Six historic sites to visit this Veterans Day

Local parks pay tribute to those who have sacrificed for the country.

Summer 2017 at Arlington National Cemetery
Photo by Elizabeth Fraser, Arlington National Cemetery

On November 11, 1919, the country celebrated Armistice Day to mark the first anniversary of the end of World War I. Armistice Day eventually became a federal holiday in 1938, though after World War II and the Korean War, the day came to be known more generally as Veterans Day.

You can pay a quiet tribute to those who have so bravely served at these six area parks.

Arlington National Cemetery
Arlington
Walk through the paradoxically inspiring and unsettling grounds of Arlington National Cemetery, where the repetition of white tombstones extends for as far as the eye can see. Be sure to show respect by remaining especially silent during all rituals and also when visiting the Tomb of the Unknown Soldier. Unless you are paying respects to a particular tombstone, stick to the designated road and paths.

Ball’s Bluff National Cemetery
Leesburg

There are 54 soldiers buried at Ball’s Bluff, one of the smallest Civil War-era cemeteries. The quaint, powerful grounds are enclosed by a short stone wall. Dense forestation surrounds the graveyard, preserving the setting of the battle that occurred there in 1861. 

Fredericksburg & Spotsylvania National Military Park
Falmouth
A scar of the Civil War, this park hosted the Battle of Fredericksburg, the Battle of Chancellorsville, the Battle of the Wilderness and the Battle of the Spotsylvania Court House. More than 85,000 men were wounded and 15,000 were killed. This protected area is one of the largest military parks in the world.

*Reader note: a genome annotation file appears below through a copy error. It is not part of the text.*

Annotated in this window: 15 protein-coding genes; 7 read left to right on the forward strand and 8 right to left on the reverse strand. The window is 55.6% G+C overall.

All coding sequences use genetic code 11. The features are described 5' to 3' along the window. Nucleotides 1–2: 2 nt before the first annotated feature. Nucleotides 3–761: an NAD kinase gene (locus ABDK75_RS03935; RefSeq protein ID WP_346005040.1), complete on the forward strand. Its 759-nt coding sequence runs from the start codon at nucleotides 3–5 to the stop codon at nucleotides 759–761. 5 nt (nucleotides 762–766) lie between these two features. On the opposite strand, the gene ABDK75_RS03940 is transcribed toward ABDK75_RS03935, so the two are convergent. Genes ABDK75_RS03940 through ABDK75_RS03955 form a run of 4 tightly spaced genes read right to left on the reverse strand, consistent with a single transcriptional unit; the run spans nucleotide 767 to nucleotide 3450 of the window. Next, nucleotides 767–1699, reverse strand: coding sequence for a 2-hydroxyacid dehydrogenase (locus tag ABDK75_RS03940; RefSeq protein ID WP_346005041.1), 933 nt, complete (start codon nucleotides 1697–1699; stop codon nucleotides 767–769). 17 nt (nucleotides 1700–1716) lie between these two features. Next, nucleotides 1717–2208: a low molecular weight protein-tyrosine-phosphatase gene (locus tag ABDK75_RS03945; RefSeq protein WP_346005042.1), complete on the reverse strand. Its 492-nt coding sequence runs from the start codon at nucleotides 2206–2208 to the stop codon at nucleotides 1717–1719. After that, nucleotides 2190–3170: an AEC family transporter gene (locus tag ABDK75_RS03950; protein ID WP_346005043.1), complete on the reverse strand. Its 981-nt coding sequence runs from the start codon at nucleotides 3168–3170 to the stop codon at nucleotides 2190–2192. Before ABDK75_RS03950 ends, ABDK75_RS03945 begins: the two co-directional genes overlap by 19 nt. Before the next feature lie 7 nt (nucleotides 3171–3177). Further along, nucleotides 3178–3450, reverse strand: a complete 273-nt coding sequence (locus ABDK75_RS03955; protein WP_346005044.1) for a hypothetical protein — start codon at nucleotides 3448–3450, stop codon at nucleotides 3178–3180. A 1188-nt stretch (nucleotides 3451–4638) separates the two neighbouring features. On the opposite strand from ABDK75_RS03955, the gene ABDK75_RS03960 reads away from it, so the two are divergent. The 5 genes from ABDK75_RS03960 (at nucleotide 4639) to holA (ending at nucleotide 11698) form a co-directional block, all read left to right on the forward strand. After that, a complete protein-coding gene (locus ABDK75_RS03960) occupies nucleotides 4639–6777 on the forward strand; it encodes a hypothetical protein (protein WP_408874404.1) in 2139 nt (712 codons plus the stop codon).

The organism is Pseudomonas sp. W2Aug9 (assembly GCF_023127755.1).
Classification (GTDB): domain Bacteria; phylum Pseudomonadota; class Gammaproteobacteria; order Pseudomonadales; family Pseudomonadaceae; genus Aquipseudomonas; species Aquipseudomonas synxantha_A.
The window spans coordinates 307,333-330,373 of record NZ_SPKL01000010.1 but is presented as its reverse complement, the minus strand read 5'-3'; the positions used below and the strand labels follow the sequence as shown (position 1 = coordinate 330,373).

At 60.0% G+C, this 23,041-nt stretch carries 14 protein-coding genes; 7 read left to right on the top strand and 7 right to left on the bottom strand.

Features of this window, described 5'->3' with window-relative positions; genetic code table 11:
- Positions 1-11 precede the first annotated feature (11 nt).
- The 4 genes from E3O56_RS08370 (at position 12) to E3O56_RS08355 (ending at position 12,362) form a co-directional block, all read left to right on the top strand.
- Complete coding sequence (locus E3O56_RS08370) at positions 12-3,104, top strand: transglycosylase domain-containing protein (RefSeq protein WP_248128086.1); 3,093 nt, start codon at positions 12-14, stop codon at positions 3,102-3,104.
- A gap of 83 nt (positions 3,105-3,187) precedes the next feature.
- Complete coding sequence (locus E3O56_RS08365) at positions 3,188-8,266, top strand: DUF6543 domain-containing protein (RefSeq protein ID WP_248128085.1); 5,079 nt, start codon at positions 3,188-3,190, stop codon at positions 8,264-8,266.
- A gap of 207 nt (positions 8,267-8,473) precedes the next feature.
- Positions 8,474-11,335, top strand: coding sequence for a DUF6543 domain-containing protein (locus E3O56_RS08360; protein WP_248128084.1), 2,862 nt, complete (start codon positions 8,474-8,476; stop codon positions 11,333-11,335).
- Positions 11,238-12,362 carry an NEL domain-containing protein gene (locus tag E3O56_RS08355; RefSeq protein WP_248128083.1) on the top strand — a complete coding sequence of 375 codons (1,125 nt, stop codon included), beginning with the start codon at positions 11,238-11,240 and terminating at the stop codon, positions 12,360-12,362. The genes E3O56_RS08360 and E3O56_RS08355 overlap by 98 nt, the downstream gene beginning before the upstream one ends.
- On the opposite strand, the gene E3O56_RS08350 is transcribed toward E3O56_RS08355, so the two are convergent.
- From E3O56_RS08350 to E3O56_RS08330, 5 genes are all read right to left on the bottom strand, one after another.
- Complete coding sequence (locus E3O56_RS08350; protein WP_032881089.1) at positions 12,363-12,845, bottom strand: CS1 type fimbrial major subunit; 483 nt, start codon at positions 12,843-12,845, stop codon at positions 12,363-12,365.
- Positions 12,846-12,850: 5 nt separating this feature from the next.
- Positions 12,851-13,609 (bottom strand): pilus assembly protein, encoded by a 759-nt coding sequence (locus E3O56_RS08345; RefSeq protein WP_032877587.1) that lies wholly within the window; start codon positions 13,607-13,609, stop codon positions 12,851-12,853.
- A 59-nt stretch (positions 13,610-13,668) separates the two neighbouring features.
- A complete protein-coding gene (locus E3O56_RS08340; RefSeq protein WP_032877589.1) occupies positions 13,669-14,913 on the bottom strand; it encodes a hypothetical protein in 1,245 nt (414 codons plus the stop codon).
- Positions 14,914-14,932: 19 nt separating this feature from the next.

Manassas National Battlefield Park
Manassas
Two major Civil War battles unfolded here. The First Battle of Bull Run (also known as First Manassas) took place in July 1861, and then a little over one year later, came the Second Battle of Bull Run. In both instances, the Confederacy came out on top, defeating the Union. Commandeering figures like Gen. Stonewall Jackson and Gen. Robert E. Lee once walked these grounds while the country’s Northern and Southern halves were pitted against one another.

Quantico National Cemetery
Triangle
Since 1775, the land that the Quantico National Cemetery sits on has been used for military purposes. Today, it is primarily dedicated to members of the Marine Corps, though highly decorated war heroes from other branches are also buried well. The tomb of World War II photographer Louis R. Lowry (who took the famous picture of soldiers raising the American flag in Iwo Jima) can be found here alongside nine other memorials.

Yorktown Battlefield
Yorktown
At the 1781 Battle of Yorktown, the United States defeated Great Britain to win its independence and end the Revolutionary War. There are tours of the battlefield and surrounding town available, allowing visitors to learn about how the American forces were able to corner the British during those final days.

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